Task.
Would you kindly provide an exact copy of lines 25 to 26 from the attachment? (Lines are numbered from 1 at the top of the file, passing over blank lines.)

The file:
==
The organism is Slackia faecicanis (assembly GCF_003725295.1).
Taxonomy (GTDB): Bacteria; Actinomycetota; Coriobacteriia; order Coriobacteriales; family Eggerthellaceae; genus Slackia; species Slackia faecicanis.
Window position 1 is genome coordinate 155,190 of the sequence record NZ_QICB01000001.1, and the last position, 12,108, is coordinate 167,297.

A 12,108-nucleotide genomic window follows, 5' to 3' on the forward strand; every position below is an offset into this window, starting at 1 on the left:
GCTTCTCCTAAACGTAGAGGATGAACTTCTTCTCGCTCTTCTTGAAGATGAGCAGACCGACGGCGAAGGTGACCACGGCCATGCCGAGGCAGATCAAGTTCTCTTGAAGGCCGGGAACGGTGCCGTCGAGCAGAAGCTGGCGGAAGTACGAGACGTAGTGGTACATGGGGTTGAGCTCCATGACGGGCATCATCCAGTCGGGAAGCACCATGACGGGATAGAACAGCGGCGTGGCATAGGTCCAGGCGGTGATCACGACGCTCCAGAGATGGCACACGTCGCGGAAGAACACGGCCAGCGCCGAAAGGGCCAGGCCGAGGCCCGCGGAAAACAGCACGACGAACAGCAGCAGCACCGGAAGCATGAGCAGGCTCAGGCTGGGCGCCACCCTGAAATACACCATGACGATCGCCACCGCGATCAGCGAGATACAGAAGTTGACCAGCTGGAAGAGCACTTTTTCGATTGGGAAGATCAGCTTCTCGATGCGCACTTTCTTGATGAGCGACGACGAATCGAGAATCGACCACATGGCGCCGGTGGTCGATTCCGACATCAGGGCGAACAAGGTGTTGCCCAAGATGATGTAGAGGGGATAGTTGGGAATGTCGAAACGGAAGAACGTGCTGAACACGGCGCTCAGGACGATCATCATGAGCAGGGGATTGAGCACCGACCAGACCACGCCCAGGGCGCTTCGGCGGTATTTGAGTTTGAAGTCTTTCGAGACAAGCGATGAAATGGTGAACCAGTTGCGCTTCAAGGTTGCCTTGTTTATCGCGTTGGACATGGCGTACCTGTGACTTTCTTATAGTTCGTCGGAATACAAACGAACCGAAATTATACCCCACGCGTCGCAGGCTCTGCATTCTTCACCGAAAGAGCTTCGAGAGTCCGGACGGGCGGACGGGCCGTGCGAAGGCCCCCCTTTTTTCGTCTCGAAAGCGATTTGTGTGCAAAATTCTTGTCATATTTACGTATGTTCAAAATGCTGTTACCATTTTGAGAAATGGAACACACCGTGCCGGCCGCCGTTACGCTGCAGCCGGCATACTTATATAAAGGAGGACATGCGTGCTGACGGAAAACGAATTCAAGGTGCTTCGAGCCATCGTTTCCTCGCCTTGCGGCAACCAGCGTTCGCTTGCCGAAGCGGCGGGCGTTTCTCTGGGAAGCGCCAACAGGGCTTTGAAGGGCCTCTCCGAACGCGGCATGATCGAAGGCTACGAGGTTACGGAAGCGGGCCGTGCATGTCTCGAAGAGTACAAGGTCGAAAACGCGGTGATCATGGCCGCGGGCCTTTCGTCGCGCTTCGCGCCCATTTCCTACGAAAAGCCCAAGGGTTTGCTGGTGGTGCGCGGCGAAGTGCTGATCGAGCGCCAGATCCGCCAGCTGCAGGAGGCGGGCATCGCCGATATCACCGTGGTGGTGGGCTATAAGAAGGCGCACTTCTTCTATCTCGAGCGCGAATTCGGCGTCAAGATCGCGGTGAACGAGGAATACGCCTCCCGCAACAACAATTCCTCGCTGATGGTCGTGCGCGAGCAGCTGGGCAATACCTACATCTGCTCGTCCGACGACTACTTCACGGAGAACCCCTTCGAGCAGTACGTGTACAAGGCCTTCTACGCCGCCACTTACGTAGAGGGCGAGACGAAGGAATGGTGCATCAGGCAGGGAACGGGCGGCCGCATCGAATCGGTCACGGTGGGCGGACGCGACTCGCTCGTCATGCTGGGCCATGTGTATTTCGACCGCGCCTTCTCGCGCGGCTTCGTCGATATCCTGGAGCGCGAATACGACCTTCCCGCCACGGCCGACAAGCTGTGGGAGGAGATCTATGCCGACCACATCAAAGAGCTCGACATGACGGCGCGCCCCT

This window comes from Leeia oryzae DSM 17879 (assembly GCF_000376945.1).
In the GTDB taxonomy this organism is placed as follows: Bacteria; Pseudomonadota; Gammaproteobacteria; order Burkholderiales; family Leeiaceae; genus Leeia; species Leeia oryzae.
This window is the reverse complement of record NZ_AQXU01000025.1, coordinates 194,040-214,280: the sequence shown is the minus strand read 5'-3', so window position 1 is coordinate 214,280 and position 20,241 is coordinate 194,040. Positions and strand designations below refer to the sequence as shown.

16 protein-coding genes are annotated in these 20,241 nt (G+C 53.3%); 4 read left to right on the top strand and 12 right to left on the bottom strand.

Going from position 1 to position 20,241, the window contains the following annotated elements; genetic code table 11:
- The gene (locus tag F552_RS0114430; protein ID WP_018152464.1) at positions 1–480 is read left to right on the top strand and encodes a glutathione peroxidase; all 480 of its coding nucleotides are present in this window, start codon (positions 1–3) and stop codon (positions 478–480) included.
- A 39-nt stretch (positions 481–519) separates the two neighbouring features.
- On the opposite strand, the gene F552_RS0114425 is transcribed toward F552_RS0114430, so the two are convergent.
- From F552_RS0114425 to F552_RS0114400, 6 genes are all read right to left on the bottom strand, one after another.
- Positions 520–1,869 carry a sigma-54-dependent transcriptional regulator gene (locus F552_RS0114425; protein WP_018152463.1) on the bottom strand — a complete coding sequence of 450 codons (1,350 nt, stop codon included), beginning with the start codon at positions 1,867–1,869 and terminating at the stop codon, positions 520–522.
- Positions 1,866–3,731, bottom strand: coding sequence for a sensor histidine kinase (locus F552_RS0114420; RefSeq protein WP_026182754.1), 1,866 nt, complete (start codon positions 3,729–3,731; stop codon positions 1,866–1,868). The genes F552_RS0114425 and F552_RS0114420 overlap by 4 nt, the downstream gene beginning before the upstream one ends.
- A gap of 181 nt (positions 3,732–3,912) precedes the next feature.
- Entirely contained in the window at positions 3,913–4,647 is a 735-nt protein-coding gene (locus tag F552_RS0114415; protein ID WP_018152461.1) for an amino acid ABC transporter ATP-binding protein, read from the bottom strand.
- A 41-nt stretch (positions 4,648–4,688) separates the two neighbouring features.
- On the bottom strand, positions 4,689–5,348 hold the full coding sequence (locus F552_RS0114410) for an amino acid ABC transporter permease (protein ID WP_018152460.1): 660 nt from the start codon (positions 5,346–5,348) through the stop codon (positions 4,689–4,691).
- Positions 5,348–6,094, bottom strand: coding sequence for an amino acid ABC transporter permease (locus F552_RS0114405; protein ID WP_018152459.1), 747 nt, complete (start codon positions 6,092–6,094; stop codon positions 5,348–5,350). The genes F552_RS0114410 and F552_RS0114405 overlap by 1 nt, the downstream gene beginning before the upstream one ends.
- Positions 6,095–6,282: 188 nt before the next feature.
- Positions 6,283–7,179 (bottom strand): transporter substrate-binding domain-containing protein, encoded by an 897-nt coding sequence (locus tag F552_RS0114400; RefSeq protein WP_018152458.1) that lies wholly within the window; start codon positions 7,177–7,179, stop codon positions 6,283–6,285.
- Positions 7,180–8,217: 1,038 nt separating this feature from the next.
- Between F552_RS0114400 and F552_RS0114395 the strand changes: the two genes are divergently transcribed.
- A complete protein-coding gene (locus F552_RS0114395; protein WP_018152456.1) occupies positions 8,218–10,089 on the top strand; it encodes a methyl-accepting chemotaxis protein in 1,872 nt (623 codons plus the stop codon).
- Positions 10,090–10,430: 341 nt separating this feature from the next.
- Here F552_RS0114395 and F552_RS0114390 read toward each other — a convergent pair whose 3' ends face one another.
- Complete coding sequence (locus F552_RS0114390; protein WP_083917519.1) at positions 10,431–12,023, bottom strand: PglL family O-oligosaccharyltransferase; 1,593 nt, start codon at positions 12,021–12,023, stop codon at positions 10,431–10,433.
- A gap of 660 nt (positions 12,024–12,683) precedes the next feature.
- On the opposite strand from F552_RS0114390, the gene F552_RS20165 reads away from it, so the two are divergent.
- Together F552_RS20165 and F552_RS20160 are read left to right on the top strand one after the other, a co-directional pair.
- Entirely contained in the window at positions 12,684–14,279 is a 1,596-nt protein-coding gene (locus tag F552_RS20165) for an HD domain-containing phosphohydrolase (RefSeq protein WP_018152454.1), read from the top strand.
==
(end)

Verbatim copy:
- Between F552_RS0114400 and F552_RS0114395 the strand changes: the two genes are divergently transcribed.
- A complete protein-coding gene (locus F552_RS0114395; protein WP_018152456.1) occupies positions 8,218–10,089 on the top strand; it encodes a methyl-accepting chemotaxis protein in 1,872 nt (623 codons plus the stop codon).